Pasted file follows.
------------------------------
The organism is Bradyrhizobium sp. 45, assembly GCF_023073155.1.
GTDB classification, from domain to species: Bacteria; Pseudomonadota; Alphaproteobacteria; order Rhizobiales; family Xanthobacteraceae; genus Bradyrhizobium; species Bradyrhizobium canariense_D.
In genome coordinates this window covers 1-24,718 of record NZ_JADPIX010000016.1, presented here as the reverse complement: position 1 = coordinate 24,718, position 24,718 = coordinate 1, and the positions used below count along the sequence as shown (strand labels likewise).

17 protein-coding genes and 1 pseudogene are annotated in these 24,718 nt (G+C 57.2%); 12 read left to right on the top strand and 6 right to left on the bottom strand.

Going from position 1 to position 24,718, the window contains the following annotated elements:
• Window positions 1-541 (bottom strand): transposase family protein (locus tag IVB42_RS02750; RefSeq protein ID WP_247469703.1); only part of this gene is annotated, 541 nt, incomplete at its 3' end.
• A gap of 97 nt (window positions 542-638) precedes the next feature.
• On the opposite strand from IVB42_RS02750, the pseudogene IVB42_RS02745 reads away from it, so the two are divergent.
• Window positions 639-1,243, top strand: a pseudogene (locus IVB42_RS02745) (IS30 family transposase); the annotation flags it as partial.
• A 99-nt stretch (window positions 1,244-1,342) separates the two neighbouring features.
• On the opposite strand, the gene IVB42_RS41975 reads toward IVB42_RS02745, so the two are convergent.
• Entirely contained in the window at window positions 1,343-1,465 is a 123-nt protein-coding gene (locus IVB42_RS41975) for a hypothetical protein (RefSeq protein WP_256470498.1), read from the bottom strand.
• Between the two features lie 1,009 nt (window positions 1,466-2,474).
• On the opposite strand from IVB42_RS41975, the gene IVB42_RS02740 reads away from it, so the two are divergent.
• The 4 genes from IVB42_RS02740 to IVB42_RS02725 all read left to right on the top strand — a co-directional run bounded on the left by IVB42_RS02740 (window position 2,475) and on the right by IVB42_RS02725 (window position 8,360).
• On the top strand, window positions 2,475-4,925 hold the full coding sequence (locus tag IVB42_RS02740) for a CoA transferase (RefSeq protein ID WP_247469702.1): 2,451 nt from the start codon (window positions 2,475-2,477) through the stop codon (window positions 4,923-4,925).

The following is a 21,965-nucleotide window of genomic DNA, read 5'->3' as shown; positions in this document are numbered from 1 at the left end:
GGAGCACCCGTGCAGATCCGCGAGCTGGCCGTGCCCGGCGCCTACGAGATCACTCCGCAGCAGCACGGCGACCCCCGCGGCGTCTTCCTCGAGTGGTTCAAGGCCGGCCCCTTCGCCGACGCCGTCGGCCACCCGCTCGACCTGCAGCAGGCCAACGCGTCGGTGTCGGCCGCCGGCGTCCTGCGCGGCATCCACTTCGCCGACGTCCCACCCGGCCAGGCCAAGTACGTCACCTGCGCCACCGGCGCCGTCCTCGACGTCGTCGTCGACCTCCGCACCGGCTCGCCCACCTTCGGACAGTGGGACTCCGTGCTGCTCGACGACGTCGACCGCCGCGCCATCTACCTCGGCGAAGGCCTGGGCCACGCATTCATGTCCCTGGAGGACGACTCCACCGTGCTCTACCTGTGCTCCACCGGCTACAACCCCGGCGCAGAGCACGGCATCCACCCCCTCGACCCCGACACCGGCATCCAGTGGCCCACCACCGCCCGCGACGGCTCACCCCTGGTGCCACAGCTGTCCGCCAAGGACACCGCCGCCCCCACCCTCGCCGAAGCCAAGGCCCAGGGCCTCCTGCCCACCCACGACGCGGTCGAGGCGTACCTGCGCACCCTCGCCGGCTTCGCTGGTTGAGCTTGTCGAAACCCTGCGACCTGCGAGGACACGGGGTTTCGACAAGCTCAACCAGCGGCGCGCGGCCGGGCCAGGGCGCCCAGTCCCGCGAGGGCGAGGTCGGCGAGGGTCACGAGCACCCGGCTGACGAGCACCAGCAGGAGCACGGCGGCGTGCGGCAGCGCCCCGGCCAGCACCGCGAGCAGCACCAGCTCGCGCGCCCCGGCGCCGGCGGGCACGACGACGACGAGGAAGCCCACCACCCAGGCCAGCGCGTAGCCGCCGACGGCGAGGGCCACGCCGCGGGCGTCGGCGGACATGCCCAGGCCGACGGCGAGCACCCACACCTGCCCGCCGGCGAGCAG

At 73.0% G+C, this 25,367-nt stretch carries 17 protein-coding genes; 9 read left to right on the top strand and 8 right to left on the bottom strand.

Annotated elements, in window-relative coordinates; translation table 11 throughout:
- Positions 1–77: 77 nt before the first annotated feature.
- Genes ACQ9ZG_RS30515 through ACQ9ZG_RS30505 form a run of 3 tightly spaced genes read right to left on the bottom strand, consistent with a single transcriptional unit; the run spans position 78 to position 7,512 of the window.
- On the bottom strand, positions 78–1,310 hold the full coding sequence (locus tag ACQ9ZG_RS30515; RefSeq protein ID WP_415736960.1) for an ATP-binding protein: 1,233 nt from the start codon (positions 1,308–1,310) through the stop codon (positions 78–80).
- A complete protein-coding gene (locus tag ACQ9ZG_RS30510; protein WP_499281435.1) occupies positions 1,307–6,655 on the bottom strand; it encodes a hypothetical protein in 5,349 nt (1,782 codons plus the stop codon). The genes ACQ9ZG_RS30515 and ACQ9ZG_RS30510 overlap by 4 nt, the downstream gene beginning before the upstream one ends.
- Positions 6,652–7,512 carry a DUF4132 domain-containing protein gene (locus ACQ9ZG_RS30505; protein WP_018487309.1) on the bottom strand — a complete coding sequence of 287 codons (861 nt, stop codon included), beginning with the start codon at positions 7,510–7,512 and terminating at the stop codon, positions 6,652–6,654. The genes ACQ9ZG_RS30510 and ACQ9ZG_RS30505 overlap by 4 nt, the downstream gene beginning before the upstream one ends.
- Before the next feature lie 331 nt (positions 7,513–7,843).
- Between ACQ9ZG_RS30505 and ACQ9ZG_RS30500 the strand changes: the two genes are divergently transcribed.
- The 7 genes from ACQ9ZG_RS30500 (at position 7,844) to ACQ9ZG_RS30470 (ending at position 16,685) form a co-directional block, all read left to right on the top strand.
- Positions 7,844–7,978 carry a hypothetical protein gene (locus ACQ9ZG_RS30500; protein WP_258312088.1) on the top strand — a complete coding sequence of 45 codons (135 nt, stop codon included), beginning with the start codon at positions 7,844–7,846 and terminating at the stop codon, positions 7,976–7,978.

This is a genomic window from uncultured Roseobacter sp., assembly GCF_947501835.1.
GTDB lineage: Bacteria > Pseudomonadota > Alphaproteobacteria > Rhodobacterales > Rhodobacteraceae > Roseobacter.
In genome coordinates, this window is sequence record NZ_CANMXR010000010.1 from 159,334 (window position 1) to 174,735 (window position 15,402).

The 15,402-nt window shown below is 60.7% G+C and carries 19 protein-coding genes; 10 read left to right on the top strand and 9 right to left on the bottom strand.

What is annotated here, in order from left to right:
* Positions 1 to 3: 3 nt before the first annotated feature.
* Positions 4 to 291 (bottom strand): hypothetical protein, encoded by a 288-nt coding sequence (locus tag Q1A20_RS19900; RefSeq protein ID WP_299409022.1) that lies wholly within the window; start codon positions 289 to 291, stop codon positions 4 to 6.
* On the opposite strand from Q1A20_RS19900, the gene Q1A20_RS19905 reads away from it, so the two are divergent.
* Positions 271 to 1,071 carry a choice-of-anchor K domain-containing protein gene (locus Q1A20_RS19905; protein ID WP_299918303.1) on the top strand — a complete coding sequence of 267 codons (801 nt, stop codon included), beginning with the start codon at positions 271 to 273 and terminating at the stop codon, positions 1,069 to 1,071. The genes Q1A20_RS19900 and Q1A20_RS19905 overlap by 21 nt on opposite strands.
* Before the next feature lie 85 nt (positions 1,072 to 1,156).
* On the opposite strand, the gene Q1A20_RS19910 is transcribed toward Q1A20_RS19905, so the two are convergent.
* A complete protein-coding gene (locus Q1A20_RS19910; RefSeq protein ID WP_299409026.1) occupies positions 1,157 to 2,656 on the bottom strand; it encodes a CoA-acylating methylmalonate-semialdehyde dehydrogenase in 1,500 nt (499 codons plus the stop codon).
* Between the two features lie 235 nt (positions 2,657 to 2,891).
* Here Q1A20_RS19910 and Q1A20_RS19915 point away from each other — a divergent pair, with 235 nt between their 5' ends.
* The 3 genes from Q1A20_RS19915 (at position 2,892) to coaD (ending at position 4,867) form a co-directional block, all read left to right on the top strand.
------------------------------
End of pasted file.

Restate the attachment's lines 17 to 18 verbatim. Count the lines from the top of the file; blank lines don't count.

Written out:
The following is a 21,965-nucleotide window of genomic DNA, read 5'->3' as shown; positions in this document are numbered from 1 at the left end:
GGAGCACCCGTGCAGATCCGCGAGCTGGCCGTGCCCGGCGCCTACGAGATCACTCCGCAGCAGCACGGCGACCCCCGCGGCGTCTTCCTCGAGTGGTTCAAGGCCGGCCCCTTCGCCGACGCCGTCGGCCACCCGCTCGACCTGCAGCAGGCCAACGCGTCGGTGTCGGCCGCCGGCGTCCTGCGCGGCATCCACTTCGCCGACGTCCCACCCGGCCAGGCCAAGTACGTCACCTGCGCCACCGGCGCCGTCCTCGACGTCGTCGTCGACCTCCGCACCGGCTCGCCCACCTTCGGACAGTGGGACTCCGTGCTGCTCGACGACGTCGACCGCCGCGCCATCTACCTCGGCGAAGGCCTGGGCCACGCATTCATGTCCCTGGAGGACGACTCCACCGTGCTCTACCTGTGCTCCACCGGCTACAACCCCGGCGCAGAGCACGGCATCCACCCCCTCGACCCCGACACCGGCATCCAGTGGCCCACCACCGCCCGCGACGGCTCACCCCTGGTGCCACAGCTGTCCGCCAAGGACACCGCCGCCCCCACCCTCGCCGAAGCCAAGGCCCAGGGCCTCCTGCCCACCCACGACGCGGTCGAGGCGTACCTGCGCACCCTCGCCGGCTTCGCTGGTTGAGCTTGTCGAAACCCTGCGACCTGCGAGGACACGGGGTTTCGACAAGCTCAACCAGCGGCGCGCGGCCGGGCCAGGGCGCCCAGTCCCGCGAGGGCGAGGTCGGCGAGGGTCACGAGCACCCGGCTGACGAGCACCAGCAGGAGCACGGCGGCGTGCGGCAGCGCCCCGGCCAGCACCGCGAGCAGCACCAGCTCGCGCGCCCCGGCGCCGGCGGGCACGACGACGACGAGGAAGCCCACCACCCAGGCCAGCGCGTAGCCGCCGACGGCGAGGGCCACGCCGCGGGCGTCGGCGGACATGCCCAGGCCGACGGCGAGCACCCACACCTGCCCGCCGGCGAGCAG